Lamu – Africa’s Oldest Swahili Settlement

Located on the border of Kenya and Somaliland, Lamu greets visitors with a half tarred road and a few potholes for an airstrip. However, you’re not allowed to complain coz “This is Africa” (common saying when thing’s go wrong). And, given that the bus is regularly hijacked by Somali land pirates, the flight’s definitely a safer option.

Lamu is one of the earliest Swahili settlements and served as an important trading port in an erstwhile era. Influences of Indian and Arab cultures are evident even today from Indian songs playing in the streets to Arab dhows (sailboats) dotting the coast. Set foot in Lamu and it’s quite apparent why this is a town that time forgot about. Houses are ancient and built within a few feet from each other to save people from the wrath of the scorching sun. Add to that the fact that the only means of land transport on the island is a fleet of shiny new donkeys. After all according to an ancient Swahili proverb ‘A man without a donkey, is a donkey’.

Apart from the great seafood, exotic fruit juices, tiny roads and hoardes of donkeys, Lamu has a lot more to offer and you’ll find that 3 days in Lamu is far from sufficient..

Lamu Fort

Although the fort itself is nothing to write home about, the view from the ramparts ensures that the fort is well worth a visit. Since it stands right next to the town centre, it offers a great unobtrusive view of the happenings at the the town centre. Great way to pass the time on a lazy sunny afternoon.

Lamu Museum & Swahili House

Both of these buildings house well-preserved Swahili artifacts that give you a peek into the past offering you a clear picture of what life was like in the good old days.

Sunset Dhow Trip

It would be a crime to visit Lamu and skip a dhow trip. The boat sets off from Lamu at around 4pm and you get to view the sun set over the Indian Ocean with dhows scattered all across the orange water. The boat then drops you at a deserted beach where the boatmen build a bonfire. Definitely a unique experience that will not be easily forgotten.

Manda Island

Manda Island is Lamu’s sister island. Although the island was inhabited a few hundred years ago, the lack of drinking water on this island forced people to move to confine themselves to Lamu. An additional risk of setting up shop on Manda is the elephants that are known to incredulously swim across from the Kenyan mainland to feed at Manda Island. Ruins of a mosque at Manda have been preserved until today. If the local fishermen are to be believed, Manda beach provides a good vantage point to view Somali pirates making their way in their tiny dinghies to the office.

Shela Beach

Sun, white sand, blue water. That’s exactly what Shela beach is all about. If you’ve had enough of the tiny streets of Lamu, Shela beach is a short 15 mins walk away. If walking isn’t your cup of tea, most of the boats will be more than happy to ferry you along the coast. This is probably one of the few beaches in the World with camel rides on offer. Imagine an ant walking around on a ping-pong table and that’s exactly how you would feel in comparison to the vastness of Shela beach.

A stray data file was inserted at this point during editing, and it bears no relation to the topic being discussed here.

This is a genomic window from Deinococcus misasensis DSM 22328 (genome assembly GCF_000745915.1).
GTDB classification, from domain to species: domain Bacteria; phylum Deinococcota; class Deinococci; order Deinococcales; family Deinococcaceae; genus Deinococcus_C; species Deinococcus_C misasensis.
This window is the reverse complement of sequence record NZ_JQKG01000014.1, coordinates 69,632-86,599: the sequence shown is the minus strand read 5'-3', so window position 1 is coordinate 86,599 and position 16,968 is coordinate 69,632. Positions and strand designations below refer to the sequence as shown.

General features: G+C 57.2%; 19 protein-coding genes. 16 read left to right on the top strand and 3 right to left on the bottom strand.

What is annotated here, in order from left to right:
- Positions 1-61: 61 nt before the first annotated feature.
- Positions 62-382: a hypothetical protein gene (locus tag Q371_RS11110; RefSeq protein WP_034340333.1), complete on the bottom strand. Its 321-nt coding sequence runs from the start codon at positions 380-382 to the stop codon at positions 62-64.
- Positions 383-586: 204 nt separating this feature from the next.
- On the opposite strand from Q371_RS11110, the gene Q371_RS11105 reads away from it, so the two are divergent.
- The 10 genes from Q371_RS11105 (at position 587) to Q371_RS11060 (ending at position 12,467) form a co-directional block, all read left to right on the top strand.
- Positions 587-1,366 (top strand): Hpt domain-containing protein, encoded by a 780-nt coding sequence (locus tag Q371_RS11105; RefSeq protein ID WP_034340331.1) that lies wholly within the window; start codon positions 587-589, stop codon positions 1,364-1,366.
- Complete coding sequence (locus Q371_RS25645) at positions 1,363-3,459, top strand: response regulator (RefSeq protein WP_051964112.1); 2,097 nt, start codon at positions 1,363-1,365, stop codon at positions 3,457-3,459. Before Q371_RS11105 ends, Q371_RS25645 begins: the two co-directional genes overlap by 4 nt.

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2 Comments on “Lamu – Africa’s Oldest Swahili Settlement

  1. Jason, while your sparse description of Lamu conveys some ambience it leaves out the history of centuries of living in Lamu, the Swahili cultural influences of the place and the vast Lamu Archipelago that Lamu Island belongs to, with its rare marine and bio-diversity.

    I would however like to point out a few mistakes in your reporting.

    1. Buses are not regularly hijacked. That is an untruth that damages our reputation on Lamu. The last scirmish on the roads, as far as I am aware is back in 2002. And people were never hijacked, robbed, yes, hijacked, no.

    2. The Fort in Lamu is something to write home about, particularly because it stands in the middle of town and acts as our “square” where all kinds of activities happen. Even on a day with no activity, it is worth sitting in the square and watching Lamu life. It is interesting and very pictorial.

    3. On Manda, you forgot to mention that there are the Takwa ruins, a walled Swahili town from the 16th century, which visitors can visit. There are also turtle hatchings that one can view, which makes it a very special place.

    4. The 12 km beach on the island is called Shela beach and not Shelly as you have indicated. It is also the name of the closest village, where guest houses and hotels can be found.

    Lamu is indeed special. And visitors are always welcomed to take part in festivities and other cultural events.

    regards,
    Hadija in Lamu

    • Hi Hadija,

      Thank you for your detailed comment. Lamu is indeed a beautiful place with a rich cultural heritage. In response to your points

      1. Hijacked or robbed – does it matter? Having lived in Nairobi for 6 months in 2010, all my local friends advised me against the bus ride for safety reasons.

      2. ‘Something to write home about’ was just a figure of speech. This is because the Lamu fort doesn’t really match up architecturally to something like the Old Fort at Zanzibar and Fort Jesus at Mombasa.

      3. The Takwa ruins can be seen in my pictures. This article is just a description of my experience in Lamu and in no way is it a comprehensive Lamu guide.

      4. Time has worn away the details and I did mess up the name. Thanks for pointing that out. I have updated the article.

      Happy reading..!!

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